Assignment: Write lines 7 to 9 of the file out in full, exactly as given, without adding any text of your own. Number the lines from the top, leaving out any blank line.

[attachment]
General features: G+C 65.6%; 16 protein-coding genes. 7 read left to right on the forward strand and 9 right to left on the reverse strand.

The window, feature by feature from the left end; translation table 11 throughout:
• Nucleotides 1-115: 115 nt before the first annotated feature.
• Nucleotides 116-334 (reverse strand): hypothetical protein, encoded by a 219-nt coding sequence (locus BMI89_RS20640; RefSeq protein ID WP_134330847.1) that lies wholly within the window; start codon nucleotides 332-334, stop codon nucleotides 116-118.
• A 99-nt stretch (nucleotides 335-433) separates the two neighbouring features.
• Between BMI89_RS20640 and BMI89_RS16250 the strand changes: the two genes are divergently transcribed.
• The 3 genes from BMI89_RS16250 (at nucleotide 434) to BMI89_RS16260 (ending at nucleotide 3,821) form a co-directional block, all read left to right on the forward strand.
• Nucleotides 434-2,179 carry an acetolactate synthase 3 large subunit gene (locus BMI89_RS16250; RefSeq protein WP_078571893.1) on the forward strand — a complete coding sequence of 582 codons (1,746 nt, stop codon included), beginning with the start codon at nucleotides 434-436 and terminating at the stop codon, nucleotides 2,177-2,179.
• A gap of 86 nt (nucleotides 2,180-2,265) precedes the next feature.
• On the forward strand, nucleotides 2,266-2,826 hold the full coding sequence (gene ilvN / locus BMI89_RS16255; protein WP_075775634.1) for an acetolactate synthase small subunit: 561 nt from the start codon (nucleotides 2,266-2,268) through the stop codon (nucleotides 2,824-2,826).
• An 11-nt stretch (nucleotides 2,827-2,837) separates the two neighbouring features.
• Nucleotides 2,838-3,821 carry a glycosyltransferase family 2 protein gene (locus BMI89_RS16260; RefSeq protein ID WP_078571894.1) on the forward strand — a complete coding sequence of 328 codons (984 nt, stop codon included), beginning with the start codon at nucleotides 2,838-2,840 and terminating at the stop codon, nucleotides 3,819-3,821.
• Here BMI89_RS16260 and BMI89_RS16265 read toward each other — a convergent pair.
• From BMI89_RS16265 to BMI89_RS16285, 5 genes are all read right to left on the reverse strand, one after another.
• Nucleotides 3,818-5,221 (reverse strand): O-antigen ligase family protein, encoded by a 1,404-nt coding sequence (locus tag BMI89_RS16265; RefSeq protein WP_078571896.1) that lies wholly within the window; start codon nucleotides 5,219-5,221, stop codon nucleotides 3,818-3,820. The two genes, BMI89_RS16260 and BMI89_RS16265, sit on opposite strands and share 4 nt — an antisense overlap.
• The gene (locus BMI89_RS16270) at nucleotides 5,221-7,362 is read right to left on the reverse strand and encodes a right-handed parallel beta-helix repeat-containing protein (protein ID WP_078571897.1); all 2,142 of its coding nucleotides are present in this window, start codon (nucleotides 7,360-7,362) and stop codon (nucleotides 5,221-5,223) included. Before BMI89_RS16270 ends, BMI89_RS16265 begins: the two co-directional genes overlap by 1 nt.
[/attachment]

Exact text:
• The 3 genes from BMI89_RS16250 (at nucleotide 434) to BMI89_RS16260 (ending at nucleotide 3,821) form a co-directional block, all read left to right on the forward strand.
• Nucleotides 434-2,179 carry an acetolactate synthase 3 large subunit gene (locus BMI89_RS16250; RefSeq protein WP_078571893.1) on the forward strand — a complete coding sequence of 582 codons (1,746 nt, stop codon included), beginning with the start codon at nucleotides 434-436 and terminating at the stop codon, nucleotides 2,177-2,179.
• A gap of 86 nt (nucleotides 2,180-2,265) precedes the next feature.